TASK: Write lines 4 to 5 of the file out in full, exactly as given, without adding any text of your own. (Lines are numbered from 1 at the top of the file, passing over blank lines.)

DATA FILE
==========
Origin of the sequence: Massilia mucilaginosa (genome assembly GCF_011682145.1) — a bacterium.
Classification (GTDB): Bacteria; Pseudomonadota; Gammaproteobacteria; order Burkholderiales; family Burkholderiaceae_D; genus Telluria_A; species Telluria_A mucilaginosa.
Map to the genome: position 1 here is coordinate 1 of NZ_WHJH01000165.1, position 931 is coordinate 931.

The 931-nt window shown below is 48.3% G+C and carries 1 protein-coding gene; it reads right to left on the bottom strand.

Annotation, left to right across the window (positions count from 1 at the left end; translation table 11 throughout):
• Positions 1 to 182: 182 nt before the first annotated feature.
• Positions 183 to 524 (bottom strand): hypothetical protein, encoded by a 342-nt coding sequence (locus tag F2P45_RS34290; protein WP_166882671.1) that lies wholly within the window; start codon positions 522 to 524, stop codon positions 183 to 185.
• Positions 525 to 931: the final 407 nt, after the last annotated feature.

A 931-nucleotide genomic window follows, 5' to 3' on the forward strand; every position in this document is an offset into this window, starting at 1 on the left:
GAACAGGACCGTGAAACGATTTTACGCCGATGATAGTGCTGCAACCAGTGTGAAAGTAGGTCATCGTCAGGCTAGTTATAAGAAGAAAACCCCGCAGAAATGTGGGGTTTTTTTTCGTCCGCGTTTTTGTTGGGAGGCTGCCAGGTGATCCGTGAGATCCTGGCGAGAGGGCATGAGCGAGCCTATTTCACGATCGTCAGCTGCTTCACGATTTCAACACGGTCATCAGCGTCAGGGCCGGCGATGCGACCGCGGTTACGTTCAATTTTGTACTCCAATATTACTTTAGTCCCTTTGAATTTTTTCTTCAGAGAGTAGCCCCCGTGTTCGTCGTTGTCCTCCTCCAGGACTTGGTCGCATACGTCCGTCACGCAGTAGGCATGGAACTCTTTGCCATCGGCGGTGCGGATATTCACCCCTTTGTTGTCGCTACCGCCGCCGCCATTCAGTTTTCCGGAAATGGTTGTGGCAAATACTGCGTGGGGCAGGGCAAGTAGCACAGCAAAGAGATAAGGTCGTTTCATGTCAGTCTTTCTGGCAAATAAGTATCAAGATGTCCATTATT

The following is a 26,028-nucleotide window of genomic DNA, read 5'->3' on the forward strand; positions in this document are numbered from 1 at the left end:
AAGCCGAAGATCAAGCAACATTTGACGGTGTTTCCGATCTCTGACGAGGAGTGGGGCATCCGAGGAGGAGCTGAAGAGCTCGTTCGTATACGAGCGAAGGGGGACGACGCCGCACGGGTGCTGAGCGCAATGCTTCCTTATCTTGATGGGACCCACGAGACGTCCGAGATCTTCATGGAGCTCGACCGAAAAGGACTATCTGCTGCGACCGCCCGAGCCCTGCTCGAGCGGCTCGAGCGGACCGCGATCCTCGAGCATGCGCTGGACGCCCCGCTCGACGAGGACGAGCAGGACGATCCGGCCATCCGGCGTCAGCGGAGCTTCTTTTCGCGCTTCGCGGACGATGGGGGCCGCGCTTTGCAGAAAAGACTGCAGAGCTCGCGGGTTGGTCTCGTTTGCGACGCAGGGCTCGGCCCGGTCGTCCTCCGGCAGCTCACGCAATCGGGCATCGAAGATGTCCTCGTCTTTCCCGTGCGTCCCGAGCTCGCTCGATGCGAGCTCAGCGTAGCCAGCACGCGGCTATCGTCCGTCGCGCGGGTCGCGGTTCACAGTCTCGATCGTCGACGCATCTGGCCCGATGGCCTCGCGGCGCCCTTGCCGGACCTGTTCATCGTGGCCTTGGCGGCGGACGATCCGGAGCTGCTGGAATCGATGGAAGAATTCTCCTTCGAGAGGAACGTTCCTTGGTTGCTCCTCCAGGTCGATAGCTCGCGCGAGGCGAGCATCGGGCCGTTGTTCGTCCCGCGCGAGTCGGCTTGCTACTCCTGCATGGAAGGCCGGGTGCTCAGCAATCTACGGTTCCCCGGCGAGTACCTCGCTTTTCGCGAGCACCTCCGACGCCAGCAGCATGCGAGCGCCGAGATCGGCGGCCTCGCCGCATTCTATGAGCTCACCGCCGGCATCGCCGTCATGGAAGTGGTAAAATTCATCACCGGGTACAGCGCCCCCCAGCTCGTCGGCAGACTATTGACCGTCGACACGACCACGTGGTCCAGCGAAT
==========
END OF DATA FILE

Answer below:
The 931-nt window shown below is 48.3% G+C and carries 1 protein-coding gene; it reads right to left on the bottom strand.

Annotation, left to right across the window (positions count from 1 at the left end; translation table 11 throughout):